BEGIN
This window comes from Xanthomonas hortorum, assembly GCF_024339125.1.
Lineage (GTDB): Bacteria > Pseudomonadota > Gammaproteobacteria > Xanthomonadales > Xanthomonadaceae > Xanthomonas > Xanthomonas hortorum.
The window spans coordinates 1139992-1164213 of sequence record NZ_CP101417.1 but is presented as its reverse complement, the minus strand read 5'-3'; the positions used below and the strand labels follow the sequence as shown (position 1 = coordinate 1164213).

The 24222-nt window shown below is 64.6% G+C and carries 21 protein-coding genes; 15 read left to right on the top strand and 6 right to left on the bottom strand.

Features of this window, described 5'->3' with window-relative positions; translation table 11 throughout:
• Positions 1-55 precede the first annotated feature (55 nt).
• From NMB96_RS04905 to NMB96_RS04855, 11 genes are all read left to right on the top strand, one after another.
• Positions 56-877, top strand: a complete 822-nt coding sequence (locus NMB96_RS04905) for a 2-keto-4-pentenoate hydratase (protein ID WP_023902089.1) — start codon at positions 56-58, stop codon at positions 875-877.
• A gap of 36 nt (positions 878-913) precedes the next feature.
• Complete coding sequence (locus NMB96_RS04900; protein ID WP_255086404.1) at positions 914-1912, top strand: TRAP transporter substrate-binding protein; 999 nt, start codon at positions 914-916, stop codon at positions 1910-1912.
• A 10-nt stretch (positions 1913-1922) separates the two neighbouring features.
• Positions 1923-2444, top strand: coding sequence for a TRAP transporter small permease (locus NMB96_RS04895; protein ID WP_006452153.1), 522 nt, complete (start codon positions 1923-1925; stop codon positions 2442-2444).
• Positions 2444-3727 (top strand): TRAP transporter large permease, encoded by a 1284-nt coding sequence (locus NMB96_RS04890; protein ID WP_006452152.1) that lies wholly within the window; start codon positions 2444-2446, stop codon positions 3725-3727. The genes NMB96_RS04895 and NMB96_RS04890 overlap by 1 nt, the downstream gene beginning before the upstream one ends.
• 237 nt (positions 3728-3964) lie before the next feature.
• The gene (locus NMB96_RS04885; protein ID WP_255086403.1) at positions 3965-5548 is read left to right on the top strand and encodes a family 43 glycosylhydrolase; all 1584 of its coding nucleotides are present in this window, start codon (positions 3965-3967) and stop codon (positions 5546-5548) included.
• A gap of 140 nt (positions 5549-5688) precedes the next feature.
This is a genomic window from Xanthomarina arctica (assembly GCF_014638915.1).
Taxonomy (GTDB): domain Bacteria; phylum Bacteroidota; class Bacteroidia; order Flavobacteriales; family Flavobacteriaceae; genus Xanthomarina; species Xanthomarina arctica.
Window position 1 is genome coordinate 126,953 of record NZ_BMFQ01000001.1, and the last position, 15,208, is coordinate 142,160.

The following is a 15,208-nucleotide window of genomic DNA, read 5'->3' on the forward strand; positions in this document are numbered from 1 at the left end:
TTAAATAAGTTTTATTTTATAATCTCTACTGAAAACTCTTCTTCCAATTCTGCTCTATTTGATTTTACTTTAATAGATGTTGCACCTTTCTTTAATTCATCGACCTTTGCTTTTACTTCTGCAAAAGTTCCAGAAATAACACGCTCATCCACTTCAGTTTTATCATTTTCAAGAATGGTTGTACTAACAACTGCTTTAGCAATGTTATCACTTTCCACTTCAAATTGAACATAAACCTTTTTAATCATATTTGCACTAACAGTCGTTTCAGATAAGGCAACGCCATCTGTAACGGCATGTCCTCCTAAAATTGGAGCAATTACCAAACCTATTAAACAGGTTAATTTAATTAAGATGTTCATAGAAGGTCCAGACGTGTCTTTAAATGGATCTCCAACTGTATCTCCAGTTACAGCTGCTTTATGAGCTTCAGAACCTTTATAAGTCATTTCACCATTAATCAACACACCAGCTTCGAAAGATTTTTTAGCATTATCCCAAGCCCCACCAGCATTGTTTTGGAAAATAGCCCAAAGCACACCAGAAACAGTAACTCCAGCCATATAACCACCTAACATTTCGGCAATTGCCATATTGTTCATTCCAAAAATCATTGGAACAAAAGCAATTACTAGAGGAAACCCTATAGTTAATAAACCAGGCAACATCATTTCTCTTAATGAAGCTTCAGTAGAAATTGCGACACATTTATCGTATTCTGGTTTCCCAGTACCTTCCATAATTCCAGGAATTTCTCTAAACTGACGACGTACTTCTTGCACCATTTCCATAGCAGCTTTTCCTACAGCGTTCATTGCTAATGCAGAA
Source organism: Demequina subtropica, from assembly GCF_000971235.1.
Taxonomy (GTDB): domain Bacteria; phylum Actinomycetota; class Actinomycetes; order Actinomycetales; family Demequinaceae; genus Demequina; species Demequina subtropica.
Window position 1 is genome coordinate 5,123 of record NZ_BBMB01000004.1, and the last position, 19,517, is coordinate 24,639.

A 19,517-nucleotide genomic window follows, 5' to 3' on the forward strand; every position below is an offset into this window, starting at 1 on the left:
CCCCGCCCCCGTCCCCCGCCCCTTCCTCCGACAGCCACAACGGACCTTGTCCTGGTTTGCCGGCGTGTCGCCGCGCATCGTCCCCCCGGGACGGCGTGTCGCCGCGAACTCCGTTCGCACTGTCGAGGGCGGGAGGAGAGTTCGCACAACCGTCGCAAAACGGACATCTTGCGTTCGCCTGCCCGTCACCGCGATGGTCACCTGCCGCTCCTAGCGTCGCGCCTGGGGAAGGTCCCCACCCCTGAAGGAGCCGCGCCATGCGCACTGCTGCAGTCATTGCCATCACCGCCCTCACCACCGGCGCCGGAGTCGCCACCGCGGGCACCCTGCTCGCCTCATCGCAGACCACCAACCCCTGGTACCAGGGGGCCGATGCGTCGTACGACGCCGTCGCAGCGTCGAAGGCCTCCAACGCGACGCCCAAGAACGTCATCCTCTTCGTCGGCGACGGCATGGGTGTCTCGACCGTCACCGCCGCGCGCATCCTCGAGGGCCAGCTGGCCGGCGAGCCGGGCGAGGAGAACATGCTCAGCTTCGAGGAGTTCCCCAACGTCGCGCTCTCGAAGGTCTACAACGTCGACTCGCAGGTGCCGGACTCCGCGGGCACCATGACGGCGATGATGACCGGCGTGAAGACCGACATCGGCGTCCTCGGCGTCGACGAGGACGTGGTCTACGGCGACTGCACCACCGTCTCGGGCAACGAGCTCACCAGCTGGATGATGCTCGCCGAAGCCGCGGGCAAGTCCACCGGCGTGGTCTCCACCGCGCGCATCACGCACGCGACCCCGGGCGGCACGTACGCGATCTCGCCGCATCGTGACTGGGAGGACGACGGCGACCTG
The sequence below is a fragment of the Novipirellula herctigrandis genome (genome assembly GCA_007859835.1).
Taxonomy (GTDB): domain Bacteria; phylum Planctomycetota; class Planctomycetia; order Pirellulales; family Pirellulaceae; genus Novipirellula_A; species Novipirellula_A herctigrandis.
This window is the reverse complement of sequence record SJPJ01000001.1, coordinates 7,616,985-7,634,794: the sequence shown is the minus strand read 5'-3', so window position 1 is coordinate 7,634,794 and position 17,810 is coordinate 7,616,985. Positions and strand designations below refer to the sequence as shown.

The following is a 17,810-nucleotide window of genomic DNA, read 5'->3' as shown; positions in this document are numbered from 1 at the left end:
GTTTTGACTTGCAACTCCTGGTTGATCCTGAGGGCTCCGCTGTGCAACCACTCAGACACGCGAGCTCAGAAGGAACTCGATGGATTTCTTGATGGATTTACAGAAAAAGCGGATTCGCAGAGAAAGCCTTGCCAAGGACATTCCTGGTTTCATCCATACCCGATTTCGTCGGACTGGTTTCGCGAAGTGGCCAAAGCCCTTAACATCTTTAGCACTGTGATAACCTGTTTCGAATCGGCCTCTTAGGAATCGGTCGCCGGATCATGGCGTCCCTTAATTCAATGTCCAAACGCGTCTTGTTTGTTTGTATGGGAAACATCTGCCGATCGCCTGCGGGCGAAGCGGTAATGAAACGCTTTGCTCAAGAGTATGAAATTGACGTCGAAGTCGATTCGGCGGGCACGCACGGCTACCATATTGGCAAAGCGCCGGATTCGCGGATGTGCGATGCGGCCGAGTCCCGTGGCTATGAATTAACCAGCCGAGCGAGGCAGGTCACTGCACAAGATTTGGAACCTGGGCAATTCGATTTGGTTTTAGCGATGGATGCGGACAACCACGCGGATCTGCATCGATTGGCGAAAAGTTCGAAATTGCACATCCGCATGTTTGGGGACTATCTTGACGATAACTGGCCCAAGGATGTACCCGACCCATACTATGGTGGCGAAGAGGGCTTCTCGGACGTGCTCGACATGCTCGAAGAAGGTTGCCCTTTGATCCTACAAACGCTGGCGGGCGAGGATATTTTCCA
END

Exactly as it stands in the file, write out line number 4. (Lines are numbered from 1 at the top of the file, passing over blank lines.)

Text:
The 24222-nt window shown below is 64.6% G+C and carries 21 protein-coding genes; 15 read left to right on the top strand and 6 right to left on the bottom strand.